—-   Elementary School  —–

 Assembly Programs and “My Amazing StoryFace” Workshop

I asked to begin the Elementary residency with StoryFaces assembly programs for all the students. Seeing a live performance in a large audience generates excitement in the school for the full residency, and I tailor my story selection to set up what I will be doing with each grade in subsequent workshops.


With the Elementary grades my focus was on exploring why we tell stories, how stories fill our lives, and how we can share our own story. In the performances I told mostly Fables and Animal Tales, and in the follow-up workshops with the youngest kids (K-1st) I showed them how to use their hands and faces (without any facepainting) to turn themselves into some of the animals from the tales. For grades 2-5 we did the “My Amazing StoryFace” workshop, which gets students to create a visual story about themselves through words and pictures, based on one of my original stories (see The Amazing Face Video) — including the instruction that each student was to take their visual story home to “show and tell” it to a family member, since one of the tenets of my arts-in-education programs is that stories need to be shared to keep them alive.

—-   Middle School   —-

Assembly Programs and Teacher Workshop

The Middle School grades each had a separate full length assembly program. These StoryFaces performances included a couple of the same stories the younger grades might have heard along with additional, different stories for each grade, featuring Hero Tales for the Middle School audiences. During a school visit I will tell many different tales in performances, as I like to get the students talking to each other, and to their siblings, about what stories they each saw, and sharing one they’ve heard. My performances have a “kinetic art” effect that extends beyond the assembly, as the volunteers I have painted in a show walk through the school throughout the day and other students see them and wonder what story they are. With the Middle School faculty (and also the Elementary faculty) I had the opportunity to do a fun workshop about my visual approach to performing stories, including some physical theatre performance techniques we all did together and the background for how I developed telling tales with facepainting.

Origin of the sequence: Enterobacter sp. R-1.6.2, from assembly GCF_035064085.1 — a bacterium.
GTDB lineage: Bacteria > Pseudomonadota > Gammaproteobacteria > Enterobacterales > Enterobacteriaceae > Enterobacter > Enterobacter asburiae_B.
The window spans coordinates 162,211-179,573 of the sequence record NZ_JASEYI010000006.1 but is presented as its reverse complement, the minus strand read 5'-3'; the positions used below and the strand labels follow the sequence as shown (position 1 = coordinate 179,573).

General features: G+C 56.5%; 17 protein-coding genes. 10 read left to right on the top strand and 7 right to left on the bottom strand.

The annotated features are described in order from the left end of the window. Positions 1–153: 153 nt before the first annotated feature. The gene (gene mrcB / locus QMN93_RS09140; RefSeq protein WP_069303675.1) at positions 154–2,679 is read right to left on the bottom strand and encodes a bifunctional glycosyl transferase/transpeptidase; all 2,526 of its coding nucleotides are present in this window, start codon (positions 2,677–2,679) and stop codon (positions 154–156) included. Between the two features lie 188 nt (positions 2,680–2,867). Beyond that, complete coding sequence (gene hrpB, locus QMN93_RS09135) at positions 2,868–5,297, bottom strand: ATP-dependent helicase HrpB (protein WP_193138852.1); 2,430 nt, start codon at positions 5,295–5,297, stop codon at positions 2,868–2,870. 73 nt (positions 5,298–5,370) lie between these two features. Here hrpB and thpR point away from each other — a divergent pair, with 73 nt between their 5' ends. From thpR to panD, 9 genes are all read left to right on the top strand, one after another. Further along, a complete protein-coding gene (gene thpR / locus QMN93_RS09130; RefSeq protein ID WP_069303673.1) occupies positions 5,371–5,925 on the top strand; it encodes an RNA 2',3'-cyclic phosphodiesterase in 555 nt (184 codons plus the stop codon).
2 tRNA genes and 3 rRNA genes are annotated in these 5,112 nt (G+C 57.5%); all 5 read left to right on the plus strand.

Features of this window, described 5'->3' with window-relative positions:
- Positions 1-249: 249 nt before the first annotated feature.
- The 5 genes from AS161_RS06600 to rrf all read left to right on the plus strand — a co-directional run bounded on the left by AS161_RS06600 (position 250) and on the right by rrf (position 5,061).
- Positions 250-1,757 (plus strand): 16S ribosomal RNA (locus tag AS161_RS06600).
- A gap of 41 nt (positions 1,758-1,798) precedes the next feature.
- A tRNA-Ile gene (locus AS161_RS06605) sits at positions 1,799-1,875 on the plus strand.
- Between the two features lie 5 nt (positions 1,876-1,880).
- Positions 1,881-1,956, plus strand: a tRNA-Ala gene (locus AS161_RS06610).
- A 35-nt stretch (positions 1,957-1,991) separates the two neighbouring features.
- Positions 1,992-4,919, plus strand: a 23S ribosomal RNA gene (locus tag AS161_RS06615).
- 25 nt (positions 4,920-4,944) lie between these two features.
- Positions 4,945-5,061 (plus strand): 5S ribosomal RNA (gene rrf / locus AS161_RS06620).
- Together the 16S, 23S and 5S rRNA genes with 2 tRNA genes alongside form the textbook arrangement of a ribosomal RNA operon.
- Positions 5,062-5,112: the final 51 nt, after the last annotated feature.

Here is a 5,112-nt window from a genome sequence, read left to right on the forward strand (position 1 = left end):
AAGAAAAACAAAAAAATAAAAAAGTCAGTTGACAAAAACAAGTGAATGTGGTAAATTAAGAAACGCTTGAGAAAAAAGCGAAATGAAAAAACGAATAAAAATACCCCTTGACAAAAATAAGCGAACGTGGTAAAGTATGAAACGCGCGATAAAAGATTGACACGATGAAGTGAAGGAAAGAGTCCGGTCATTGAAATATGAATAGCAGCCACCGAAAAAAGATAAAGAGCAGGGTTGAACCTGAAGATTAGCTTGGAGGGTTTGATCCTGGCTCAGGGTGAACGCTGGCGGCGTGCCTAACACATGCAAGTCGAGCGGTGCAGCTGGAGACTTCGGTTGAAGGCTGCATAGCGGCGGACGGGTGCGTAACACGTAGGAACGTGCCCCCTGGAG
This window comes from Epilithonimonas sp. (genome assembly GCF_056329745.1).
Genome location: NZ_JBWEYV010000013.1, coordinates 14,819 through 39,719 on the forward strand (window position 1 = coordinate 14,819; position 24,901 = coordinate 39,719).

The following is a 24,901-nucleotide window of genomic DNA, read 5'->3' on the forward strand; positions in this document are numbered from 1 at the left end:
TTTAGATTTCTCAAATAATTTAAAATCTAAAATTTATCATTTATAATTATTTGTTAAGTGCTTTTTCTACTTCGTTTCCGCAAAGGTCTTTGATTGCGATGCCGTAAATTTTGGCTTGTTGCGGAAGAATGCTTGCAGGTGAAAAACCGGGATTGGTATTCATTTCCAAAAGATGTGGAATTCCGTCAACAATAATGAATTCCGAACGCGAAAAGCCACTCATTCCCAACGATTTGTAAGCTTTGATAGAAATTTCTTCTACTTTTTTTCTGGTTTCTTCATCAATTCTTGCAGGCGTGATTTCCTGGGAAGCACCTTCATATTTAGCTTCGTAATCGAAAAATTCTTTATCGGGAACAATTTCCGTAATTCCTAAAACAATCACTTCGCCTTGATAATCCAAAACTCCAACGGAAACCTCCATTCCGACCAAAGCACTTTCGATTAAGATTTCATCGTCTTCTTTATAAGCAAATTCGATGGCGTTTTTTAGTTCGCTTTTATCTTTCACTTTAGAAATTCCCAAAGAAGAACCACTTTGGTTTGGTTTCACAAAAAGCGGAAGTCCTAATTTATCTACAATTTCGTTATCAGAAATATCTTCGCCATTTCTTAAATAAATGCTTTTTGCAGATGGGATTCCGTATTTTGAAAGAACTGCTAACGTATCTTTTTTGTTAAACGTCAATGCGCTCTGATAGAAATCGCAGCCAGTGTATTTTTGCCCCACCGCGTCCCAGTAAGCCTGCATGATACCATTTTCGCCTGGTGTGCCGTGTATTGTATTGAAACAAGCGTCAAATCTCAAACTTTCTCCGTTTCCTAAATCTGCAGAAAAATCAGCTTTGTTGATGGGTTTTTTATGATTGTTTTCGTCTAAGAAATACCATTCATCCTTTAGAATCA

—-   High School   —-

“Spirit Healing Mask” Design and Facepainting Workshops

SpiritHealingMask_CA-classCreatedExample_1504-cFor the 9th and 12th grades I did a very different program, doing two workshops with each class. The first workshop was a special presentation on the cultural use and significance of masks (based on the material in my book and my “Before Cave Walls…” program), which led into the students designing a “Spirit Healing Mask” — this is a design task I’ve developed to get students to work on communicating information visually, through signs and symbols, based on a traditional approach to mask design, and in reference to the role of masks in some cultures to represent ancestors and other powerful spirits that protect the people. In the second workshop, the students painted their mask designs onto each other’s faces.

“Spirit Healing Mask” Design Workshop: To start, I ask each student to identify some social concern they would like to help solve — it can be anything, from the obvious ones such as “ending war” to smaller scale concerns, such as “helping stray dogs”. Next they determine what “powers” a “healing spirit” would need to achieve this task, and I present this via the idiom of modern superheroes —i.e., would your Healing Spirit need to be able to fly in order to end war all around the world?  The students then choose a color or graphic symbol to represent each of the powers or “attributes” their character has, and they design the mask using those symbols — this step moves the design beyond an illustrative approach towards symbolism and abstraction, as the mask will communicate information purely through colors and graphics, giving students an experiential understanding of the thinking process that underlies visual arts, including modern art, and also allows any student to make a successful design regardless of their drawing skills.